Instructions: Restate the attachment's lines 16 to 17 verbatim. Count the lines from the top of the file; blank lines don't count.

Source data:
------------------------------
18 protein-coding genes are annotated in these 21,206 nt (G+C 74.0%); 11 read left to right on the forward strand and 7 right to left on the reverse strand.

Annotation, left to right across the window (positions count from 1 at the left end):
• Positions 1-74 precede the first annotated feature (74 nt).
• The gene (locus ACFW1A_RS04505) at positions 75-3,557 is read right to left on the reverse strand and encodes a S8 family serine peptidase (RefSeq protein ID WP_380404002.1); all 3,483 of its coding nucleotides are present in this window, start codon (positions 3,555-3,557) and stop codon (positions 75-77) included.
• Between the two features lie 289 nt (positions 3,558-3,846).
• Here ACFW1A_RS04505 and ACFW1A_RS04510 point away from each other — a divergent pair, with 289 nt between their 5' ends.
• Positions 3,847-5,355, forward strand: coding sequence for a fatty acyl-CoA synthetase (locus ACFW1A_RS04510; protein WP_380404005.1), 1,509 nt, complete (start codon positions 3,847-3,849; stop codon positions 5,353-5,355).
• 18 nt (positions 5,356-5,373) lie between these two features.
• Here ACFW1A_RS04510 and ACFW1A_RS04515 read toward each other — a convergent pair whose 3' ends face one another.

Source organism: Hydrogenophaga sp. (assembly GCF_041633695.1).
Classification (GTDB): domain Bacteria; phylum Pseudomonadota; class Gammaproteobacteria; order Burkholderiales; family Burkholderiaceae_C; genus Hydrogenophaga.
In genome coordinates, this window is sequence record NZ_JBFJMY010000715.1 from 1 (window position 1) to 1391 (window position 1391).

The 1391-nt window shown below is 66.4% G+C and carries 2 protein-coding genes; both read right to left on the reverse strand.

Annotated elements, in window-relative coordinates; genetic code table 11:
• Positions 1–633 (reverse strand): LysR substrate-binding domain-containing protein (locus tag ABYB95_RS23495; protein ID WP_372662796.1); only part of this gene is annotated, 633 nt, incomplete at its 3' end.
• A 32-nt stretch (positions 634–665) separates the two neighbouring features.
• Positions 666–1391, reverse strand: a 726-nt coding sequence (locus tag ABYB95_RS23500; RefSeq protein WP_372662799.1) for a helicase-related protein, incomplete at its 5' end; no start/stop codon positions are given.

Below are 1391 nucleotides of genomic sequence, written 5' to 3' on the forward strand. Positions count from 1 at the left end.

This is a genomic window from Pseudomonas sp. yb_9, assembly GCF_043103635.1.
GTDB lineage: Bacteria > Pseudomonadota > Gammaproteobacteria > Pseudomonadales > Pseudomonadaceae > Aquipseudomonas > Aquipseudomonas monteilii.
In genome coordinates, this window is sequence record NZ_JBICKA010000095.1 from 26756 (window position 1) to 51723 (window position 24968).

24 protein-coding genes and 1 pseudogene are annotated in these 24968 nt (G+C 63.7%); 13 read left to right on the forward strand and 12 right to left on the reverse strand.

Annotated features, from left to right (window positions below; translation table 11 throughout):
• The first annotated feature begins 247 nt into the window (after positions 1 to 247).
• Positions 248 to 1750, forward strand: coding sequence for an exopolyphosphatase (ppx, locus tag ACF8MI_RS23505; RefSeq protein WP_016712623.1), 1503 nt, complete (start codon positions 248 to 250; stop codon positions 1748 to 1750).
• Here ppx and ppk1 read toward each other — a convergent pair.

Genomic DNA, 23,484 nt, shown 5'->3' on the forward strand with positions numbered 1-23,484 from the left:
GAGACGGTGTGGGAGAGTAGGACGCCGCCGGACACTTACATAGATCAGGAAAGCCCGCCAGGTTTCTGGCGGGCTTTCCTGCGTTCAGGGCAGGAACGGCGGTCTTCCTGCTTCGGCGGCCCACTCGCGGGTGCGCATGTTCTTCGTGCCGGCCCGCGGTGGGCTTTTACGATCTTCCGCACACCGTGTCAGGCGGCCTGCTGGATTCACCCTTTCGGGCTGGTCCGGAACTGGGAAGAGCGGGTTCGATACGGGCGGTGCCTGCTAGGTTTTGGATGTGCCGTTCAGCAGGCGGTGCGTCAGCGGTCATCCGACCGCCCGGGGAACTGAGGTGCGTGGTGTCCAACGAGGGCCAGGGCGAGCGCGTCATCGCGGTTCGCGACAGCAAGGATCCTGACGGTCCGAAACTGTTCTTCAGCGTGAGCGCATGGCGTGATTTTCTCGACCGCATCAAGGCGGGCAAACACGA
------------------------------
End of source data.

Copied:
• A 32-nt stretch (positions 634–665) separates the two neighbouring features.
• Positions 666–1391, reverse strand: a 726-nt coding sequence (locus tag ABYB95_RS23500; RefSeq protein WP_372662799.1) for a helicase-related protein, incomplete at its 5' end; no start/stop codon positions are given.